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Letter from John Barnett to [John] Waring
Barnett, John
February 01, 1766
Volume 07, Pages 161-163

[N. C. Letter Book S. P. G.]
Letter from Mr Barnett to Mr Waring

Castle Tryon near Brunswick North Carolina
1st Feby. 1766 10 oclock at night

Revd Sir

Since my arrival in Carolina I have heard from no one friend, nor any of my friends (but once) from me our ports as well as Courts of Justice are shut up & all business at a stand & this ever since the 1st of Novr & God knows how long it may continue.

Two vessels are about to sail one tomorrow for Portsmouth with dispatches for the government & the other for London with Naval Stores on Thursday next. This comes by the former by the latter I write Dr Burton

My situation at present is no further agreeable than as his Excellency our worthy Governor & the most amiable of women his Lady endeavor to render it so

At present I have no other certain income than what I receive from the society our public disturbances are risen to such an height

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& the consequences of them are such as you can form but little conception of

The vestry have voted me £133: 6: 3 per annum currency (a guinea is £4 21) but I have no other security for the payment of that salary than their honor as no agreement enter'd into can now be legal without stamp'd papers & the honor of this Country is but a poor basis to build any great hopes on.

I cannot have the cure of Wilmington tho' join'd in the mission as that town is the Capitol of another County and pluralities are not known in these parts.

Our Govr writes by this opportunity to the Society & incloses an handsome sum in a Bill on Messrs Drummonds at Charing Cross & desires to be admitted a Member of the Society, he is one of the worthiest of men & has the interest of religion much at heart. He has lately procured an Act of Assembly for the better encouragement of the Clergy he has rais'd their salaries to the sum within nam'd & has happily got the right of Induction vested in the Crown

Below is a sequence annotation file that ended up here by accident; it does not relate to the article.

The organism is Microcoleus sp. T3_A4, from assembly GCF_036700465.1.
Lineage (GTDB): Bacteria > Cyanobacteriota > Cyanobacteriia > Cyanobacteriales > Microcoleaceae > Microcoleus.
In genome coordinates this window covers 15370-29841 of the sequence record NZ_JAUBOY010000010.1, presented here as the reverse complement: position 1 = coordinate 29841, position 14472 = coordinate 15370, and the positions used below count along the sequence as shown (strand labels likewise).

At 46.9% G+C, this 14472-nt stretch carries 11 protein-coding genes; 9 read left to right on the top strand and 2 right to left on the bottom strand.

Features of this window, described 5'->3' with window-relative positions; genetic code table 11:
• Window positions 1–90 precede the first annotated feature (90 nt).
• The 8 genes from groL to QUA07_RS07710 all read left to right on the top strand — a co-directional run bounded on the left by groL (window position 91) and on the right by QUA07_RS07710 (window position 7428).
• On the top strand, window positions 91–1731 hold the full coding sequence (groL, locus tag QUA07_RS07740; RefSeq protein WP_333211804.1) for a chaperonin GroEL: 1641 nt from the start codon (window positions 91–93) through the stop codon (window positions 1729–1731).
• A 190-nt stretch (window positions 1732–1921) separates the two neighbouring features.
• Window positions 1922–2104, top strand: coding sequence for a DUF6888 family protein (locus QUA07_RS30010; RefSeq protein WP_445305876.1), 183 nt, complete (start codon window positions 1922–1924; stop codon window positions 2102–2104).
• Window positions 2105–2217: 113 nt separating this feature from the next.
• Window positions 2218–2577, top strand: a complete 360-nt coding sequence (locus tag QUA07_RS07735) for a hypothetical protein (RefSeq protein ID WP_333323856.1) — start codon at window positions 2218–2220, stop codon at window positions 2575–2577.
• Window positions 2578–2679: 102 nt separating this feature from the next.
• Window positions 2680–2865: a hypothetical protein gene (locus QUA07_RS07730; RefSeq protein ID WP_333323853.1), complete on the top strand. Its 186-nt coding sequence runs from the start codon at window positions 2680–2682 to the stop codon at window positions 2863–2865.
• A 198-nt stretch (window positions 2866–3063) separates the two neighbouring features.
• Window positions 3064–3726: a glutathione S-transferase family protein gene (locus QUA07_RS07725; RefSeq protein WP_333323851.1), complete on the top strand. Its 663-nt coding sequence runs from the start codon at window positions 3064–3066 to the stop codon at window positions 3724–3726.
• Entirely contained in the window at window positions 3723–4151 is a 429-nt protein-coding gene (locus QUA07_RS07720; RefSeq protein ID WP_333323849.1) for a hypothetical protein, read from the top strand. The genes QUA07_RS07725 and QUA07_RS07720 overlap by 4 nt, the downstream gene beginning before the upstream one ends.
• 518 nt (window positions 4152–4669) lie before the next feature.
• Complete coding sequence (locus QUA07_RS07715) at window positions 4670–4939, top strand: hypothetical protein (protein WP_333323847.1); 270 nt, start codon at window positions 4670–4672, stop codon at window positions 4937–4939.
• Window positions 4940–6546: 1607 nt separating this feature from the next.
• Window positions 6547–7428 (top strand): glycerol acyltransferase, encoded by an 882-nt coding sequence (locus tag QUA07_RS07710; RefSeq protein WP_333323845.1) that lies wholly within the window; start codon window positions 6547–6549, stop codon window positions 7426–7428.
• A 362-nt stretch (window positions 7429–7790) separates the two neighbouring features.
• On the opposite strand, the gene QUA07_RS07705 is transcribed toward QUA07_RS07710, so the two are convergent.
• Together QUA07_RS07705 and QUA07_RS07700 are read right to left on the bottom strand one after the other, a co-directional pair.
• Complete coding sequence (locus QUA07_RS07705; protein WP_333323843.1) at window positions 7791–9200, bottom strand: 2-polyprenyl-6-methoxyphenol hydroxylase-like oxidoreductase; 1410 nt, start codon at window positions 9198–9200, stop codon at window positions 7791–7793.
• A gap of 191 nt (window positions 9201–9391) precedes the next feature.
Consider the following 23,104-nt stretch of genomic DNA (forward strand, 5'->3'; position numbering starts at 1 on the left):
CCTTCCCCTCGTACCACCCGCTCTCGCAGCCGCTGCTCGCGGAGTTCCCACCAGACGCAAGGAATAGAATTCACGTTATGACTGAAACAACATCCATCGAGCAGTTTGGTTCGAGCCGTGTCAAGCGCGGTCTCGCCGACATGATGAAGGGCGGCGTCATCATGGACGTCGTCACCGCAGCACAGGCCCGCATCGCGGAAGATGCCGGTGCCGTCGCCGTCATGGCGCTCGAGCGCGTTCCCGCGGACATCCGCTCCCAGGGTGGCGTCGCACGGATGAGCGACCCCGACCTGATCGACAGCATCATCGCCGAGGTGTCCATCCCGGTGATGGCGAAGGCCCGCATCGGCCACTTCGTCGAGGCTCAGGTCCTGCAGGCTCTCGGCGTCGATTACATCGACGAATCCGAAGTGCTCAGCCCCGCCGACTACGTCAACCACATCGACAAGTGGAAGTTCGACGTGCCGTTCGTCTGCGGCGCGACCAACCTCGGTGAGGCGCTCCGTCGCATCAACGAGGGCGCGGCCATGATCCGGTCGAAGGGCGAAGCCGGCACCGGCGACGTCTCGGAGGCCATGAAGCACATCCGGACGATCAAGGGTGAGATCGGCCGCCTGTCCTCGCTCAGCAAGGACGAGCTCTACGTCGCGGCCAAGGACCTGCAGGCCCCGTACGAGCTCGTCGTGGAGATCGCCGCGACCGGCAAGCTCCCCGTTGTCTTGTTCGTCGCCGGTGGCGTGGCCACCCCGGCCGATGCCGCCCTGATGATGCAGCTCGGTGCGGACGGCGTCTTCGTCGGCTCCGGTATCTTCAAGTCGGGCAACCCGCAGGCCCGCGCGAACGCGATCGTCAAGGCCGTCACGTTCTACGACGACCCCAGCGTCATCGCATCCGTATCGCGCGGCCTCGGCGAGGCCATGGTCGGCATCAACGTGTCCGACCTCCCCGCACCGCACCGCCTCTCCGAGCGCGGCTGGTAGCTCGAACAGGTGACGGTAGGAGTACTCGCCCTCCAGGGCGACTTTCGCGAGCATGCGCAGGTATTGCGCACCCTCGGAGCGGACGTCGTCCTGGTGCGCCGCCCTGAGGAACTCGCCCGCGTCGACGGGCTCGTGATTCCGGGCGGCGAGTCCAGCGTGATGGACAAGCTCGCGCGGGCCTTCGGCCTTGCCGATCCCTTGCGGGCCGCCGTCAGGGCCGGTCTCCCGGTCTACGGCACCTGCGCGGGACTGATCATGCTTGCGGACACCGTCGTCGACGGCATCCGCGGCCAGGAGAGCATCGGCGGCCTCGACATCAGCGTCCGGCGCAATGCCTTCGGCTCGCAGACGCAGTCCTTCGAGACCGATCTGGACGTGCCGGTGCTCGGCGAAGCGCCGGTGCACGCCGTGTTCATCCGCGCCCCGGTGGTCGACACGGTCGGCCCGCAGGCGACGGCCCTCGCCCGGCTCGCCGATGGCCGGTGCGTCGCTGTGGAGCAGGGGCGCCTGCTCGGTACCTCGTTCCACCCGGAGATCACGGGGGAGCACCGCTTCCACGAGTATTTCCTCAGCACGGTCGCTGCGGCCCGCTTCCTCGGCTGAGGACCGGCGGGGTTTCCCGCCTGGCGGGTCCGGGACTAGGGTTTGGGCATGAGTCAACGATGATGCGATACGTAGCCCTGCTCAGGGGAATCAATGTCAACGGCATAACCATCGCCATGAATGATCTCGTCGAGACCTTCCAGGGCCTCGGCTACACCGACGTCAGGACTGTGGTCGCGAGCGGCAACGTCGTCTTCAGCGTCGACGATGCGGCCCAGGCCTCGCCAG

I have genteel apartments assigned me in the Governor's house & I thank God live extremely happy in the family

I judge it proper to acquaint you that one Stevens a Scotch Presbyterian teacher, comes in this vessel to get orders. I did propose to give you some very particular account of him but the Captain waits for the Letter & will not give me time to say more than that this Stevens has ill used the Governor affronted all the King's Council (but one Scotch gentleman) most villainously abused me & now comes to apply to the Bishop of London for orders without any recommendation to his Lordship you'll be able to form some judgment of the man when I tell you he has several times preach'd here in a Lawyers old gown given him at Wilmington to make some waistcoats of he has I assure you Sir baptized several children in the character of a Clergyman of the Church of England which before I came he had the impudence to assume & upon my detecting him he said in public Company he would go home to London, would make a genteel present to the Bishop & knew he could get an order from his Lordship to supersede me in my mission this he afterwards told me himself & he told some of the King's Council here anyone might get orders on making a Bishop a present of the price of a good Beaver Hat—which he intended doing, he came here a distress'd stranger the Govr took pity on him & promised to recommend

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him to the Society if he behaved well for some time & also give him 50 guineas to bear his expences but his Excellency soon saw into the man forbid him his presence & will never suffer him to take a living here if he should get ordained.

The times are so distracted that I cannot possibly propose a negro school. I beg my best respects may be given to good Mr Skinner and family and my good friend Mr Hopkins & his very amiable family

With the most extraordinary haste &c